This guest post is by Findmypast Ambassaador, Lisa Alzo, M.F. A., author of The Accidental Genealogist Blog. She shares a very personal story of determination and a few tips for researching your ancestor's work experiences.
“There is no substitute for hard work."
- Thomas A. Edison
For more than 40 years, my paternal grandfather, John Alzo, pulled on his brown work pants and shirt, put on his safety shoes, ate two soft-boiled eggs with toast with some coffee and then walked to the Carnegie steel plant in Duquesne, Pennsylvania.
He worked an eight-hour shift as a millwright in the No. 5 Bar Mill; his main job was roll greaser for the hot saw. It was tedious work, with little rest, except for a short break to eat a lunch of homemade soup and bread that my grandmother packed for him in the large round dinner bucket each day.
In 1943, his average weekly wage was $34.44. A few hours of overtime could net him a bit more.
The American Dream
John Alzo was the first of my four grandparents to immigrate to the United States. He was just 16 when he arrived at Ellis Island in New York in 1910.
He had $25 in his pocket and was headed to McKees Rocks, Pennsylvania, and eventually obtained the job in the Duquesne mill. Not only did he make a new life for himself in America, he sent money to his family in Slovakia so they could purchase land there.
My grandfather was always working. He built the family's coal bin, and as the neighborhood “handy man," he fixed broken appliances or other items for his friends. In those rare times when he wasn't working with his hands, he read the bible, learned English in night classes at the mill, and studied for his United States Citizenship test.
Tips for understanding your ancestor's occupation
As an essential part of our lives, our work often defines us.
How many times are we asked (or ask others we meet), “What do you do?"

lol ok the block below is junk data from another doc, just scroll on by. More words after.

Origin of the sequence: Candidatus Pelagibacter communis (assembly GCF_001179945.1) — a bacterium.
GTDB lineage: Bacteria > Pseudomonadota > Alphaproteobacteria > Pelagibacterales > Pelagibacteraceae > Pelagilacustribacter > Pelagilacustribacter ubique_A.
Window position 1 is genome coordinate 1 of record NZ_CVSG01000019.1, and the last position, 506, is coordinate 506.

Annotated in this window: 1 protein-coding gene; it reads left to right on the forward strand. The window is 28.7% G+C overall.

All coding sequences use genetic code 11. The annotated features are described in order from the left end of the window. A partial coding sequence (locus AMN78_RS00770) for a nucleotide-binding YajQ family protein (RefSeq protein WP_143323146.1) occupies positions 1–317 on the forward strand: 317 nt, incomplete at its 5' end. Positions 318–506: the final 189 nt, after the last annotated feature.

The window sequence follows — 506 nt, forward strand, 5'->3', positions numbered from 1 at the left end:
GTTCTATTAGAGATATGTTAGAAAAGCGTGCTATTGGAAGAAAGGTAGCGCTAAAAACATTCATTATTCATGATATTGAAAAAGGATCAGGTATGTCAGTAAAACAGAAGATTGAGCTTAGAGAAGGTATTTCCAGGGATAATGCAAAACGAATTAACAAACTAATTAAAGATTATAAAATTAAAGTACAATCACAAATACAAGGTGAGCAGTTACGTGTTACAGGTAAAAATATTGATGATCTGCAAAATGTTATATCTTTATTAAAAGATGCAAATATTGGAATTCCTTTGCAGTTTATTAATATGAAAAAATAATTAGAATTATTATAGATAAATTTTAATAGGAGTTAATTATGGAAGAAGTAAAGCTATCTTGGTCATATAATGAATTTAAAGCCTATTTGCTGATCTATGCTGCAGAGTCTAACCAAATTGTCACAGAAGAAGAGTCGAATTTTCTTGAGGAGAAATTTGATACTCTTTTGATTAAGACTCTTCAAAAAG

In the same way, learning about our ancestor's job, work ethic, and choice of occupation and economic status, perhaps we can understand more about the decisions they made. Here are some ways to examine the importance of work in your own family.
- Check home and family sources. Work papers, permits, and other documents may describe an ancestor's physical appearance, health, next of kin, job details, etc. Also, check pins, medals, or key chains for date clues to get employment or pension records. (For example, I have a pin that belonged to my grandfather commemorating his 40 years of service with US Steel).
- Explore special collections. Look for local exhibits about labor and work in museums, libraries, or historical societies in your ancestor's hometown. For example, to research my grandfather's job, I used labor-related records at The Archives of Industrial Society (AIS) at the University of Pittsburgh. You can also research the Periodical Source Index (PERSI)—the largest subject index to genealogy and local history periodical articles in the world available at FindMyPast. Check with the local tourism office or visitors bureau about industry-related tours (farming, coal mines, steel mills, etc.). You can also check online resources such as The Digital Public Library of America, The Library of Congress American Memory Project, or Records of the Work Projects Administration (WPA) at the National Archives Records Administration.
- Document your own career. Are you doing what you love? If so, write down your thoughts and reflections about what you love best about your job or career. If not, perhaps take some time to think about your “dream job" and what it would take to have it. Then, make a plan and set some goals for getting it. Have you followed in the footsteps of your ancestors for your employment? Note any similar skills, talents, or abilities they had that you see in yourself.
I never knew my grandfather—he died before I was born. At age 67, he suffered a heart attack while painting his back porch on a Saturday afternoon. Ironically, he had just returned home from a funeral where he served as a pallbearer for one of his closest friends. Although I never had a chance to talk with Pap, his photograph sits above my desk inspiring me to take pride in the work that I do. I often write about him on my blog The Accidental Genealogist.
Lisa A. Alzo is a freelance writer, instructor and lecturer. An avid genealogist for more than 25 years, she is an internationally recognized expert in East European genealogy, and is the author of nine books and hundreds of magazine articles. Visit http://www.lisaalzo.com for more information, and follow her on Twitter @lisaalzo.